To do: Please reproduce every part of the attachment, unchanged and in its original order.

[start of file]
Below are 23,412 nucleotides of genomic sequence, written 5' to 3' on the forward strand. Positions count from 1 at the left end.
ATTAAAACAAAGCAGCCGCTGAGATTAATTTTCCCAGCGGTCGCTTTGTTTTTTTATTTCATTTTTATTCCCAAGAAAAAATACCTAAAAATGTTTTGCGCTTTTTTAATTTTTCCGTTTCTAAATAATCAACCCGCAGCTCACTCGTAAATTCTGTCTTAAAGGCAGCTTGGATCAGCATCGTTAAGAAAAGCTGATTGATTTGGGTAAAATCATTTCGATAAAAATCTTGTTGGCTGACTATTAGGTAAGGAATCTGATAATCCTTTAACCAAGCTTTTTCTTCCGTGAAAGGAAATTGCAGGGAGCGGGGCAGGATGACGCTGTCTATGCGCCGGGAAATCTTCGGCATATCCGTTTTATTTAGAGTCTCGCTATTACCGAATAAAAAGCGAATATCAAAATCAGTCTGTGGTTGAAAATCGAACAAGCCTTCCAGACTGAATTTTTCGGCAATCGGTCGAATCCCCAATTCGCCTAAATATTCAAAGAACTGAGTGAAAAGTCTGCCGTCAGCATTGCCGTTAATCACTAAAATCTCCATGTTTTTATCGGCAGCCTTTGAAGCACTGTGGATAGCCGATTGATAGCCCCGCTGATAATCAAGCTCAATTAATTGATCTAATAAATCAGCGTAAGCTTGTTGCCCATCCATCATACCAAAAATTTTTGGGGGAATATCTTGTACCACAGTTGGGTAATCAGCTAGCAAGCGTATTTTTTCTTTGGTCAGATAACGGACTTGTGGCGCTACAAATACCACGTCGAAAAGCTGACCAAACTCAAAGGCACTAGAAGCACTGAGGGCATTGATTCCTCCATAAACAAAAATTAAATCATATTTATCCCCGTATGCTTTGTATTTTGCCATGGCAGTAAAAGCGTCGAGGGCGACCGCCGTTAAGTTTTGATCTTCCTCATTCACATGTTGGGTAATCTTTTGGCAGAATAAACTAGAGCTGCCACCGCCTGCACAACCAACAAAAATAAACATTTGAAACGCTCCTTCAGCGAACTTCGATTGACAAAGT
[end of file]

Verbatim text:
Below are 23,412 nucleotides of genomic sequence, written 5' to 3' on the forward strand. Positions count from 1 at the left end.
ATTAAAACAAAGCAGCCGCTGAGATTAATTTTCCCAGCGGTCGCTTTGTTTTTTTATTTCATTTTTATTCCCAAGAAAAAATACCTAAAAATGTTTTGCGCTTTTTTAATTTTTCCGTTTCTAAATAATCAACCCGCAGCTCACTCGTAAATTCTGTCTTAAAGGCAGCTTGGATCAGCATCGTTAAGAAAAGCTGATTGATTTGGGTAAAATCATTTCGATAAAAATCTTGTTGGCTGACTATTAGGTAAGGAATCTGATAATCCTTTAACCAAGCTTTTTCTTCCGTGAAAGGAAATTGCAGGGAGCGGGGCAGGATGACGCTGTCTATGCGCCGGGAAATCTTCGGCATATCCGTTTTATTTAGAGTCTCGCTATTACCGAATAAAAAGCGAATATCAAAATCAGTCTGTGGTTGAAAATCGAACAAGCCTTCCAGACTGAATTTTTCGGCAATCGGTCGAATCCCCAATTCGCCTAAATATTCAAAGAACTGAGTGAAAAGTCTGCCGTCAGCATTGCCGTTAATCACTAAAATCTCCATGTTTTTATCGGCAGCCTTTGAAGCACTGTGGATAGCCGATTGATAGCCCCGCTGATAATCAAGCTCAATTAATTGATCTAATAAATCAGCGTAAGCTTGTTGCCCATCCATCATACCAAAAATTTTTGGGGGAATATCTTGTACCACAGTTGGGTAATCAGCTAGCAAGCGTATTTTTTCTTTGGTCAGATAACGGACTTGTGGCGCTACAAATACCACGTCGAAAAGCTGACCAAACTCAAAGGCACTAGAAGCACTGAGGGCATTGATTCCTCCATAAACAAAAATTAAATCATATTTATCCCCGTATGCTTTGTATTTTGCCATGGCAGTAAAAGCGTCGAGGGCGACCGCCGTTAAGTTTTGATCTTCCTCATTCACATGTTGGGTAATCTTTTGGCAGAATAAACTAGAGCTGCCACCGCCTGCACAACCAACAAAAATAAACATTTGAAACGCTCCTTCAGCGAACTTCGATTGACAAAGT